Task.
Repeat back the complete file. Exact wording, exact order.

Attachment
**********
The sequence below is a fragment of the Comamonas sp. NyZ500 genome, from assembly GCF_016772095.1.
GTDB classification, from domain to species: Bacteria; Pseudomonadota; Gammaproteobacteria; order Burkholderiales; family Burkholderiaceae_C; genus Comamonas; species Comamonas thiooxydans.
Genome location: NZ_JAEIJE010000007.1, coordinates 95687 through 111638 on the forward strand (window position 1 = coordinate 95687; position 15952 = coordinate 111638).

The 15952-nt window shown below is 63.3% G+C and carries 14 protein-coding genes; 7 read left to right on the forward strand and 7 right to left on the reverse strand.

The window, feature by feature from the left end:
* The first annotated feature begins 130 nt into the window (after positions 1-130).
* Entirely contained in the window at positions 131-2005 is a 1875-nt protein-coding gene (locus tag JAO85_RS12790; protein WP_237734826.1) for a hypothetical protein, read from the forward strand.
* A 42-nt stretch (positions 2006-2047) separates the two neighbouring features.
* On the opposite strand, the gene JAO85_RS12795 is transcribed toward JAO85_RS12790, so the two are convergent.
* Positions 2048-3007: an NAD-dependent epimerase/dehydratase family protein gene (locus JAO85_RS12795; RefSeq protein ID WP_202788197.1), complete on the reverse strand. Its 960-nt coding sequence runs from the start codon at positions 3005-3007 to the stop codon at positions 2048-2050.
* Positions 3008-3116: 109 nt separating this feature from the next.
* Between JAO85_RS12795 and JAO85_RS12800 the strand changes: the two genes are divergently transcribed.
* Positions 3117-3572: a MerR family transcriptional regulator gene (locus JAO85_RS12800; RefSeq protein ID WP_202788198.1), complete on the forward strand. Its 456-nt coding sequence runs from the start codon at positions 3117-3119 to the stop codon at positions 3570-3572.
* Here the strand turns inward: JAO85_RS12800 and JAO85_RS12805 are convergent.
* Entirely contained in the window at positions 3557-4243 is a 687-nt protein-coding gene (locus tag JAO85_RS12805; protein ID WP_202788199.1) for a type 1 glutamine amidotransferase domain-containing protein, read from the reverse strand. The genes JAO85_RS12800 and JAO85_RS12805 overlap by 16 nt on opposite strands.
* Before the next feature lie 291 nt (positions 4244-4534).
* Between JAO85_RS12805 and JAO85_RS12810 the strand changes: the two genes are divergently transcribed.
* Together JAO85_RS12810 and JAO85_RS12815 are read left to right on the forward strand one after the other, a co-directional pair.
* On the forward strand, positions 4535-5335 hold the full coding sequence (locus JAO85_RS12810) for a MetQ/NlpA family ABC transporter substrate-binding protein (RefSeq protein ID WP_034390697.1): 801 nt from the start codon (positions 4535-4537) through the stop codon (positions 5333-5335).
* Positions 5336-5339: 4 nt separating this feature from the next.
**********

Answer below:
The sequence below is a fragment of the Comamonas sp. NyZ500 genome, from assembly GCF_016772095.1.
GTDB classification, from domain to species: Bacteria; Pseudomonadota; Gammaproteobacteria; order Burkholderiales; family Burkholderiaceae_C; genus Comamonas; species Comamonas thiooxydans.
Genome location: NZ_JAEIJE010000007.1, coordinates 95687 through 111638 on the forward strand (window position 1 = coordinate 95687; position 15952 = coordinate 111638).

The 15952-nt window shown below is 63.3% G+C and carries 14 protein-coding genes; 7 read left to right on the forward strand and 7 right to left on the reverse strand.

The window, feature by feature from the left end:
* The first annotated feature begins 130 nt into the window (after positions 1-130).
* Entirely contained in the window at positions 131-2005 is a 1875-nt protein-coding gene (locus tag JAO85_RS12790; protein WP_237734826.1) for a hypothetical protein, read from the forward strand.
* A 42-nt stretch (positions 2006-2047) separates the two neighbouring features.
* On the opposite strand, the gene JAO85_RS12795 is transcribed toward JAO85_RS12790, so the two are convergent.
* Positions 2048-3007: an NAD-dependent epimerase/dehydratase family protein gene (locus JAO85_RS12795; RefSeq protein ID WP_202788197.1), complete on the reverse strand. Its 960-nt coding sequence runs from the start codon at positions 3005-3007 to the stop codon at positions 2048-2050.
* Positions 3008-3116: 109 nt separating this feature from the next.
* Between JAO85_RS12795 and JAO85_RS12800 the strand changes: the two genes are divergently transcribed.
* Positions 3117-3572: a MerR family transcriptional regulator gene (locus JAO85_RS12800; RefSeq protein ID WP_202788198.1), complete on the forward strand. Its 456-nt coding sequence runs from the start codon at positions 3117-3119 to the stop codon at positions 3570-3572.
* Here the strand turns inward: JAO85_RS12800 and JAO85_RS12805 are convergent.
* Entirely contained in the window at positions 3557-4243 is a 687-nt protein-coding gene (locus tag JAO85_RS12805; protein ID WP_202788199.1) for a type 1 glutamine amidotransferase domain-containing protein, read from the reverse strand. The genes JAO85_RS12800 and JAO85_RS12805 overlap by 16 nt on opposite strands.
* Before the next feature lie 291 nt (positions 4244-4534).
* Between JAO85_RS12805 and JAO85_RS12810 the strand changes: the two genes are divergently transcribed.
* Together JAO85_RS12810 and JAO85_RS12815 are read left to right on the forward strand one after the other, a co-directional pair.
* On the forward strand, positions 4535-5335 hold the full coding sequence (locus JAO85_RS12810) for a MetQ/NlpA family ABC transporter substrate-binding protein (RefSeq protein ID WP_034390697.1): 801 nt from the start codon (positions 4535-4537) through the stop codon (positions 5333-5335).
* Positions 5336-5339: 4 nt separating this feature from the next.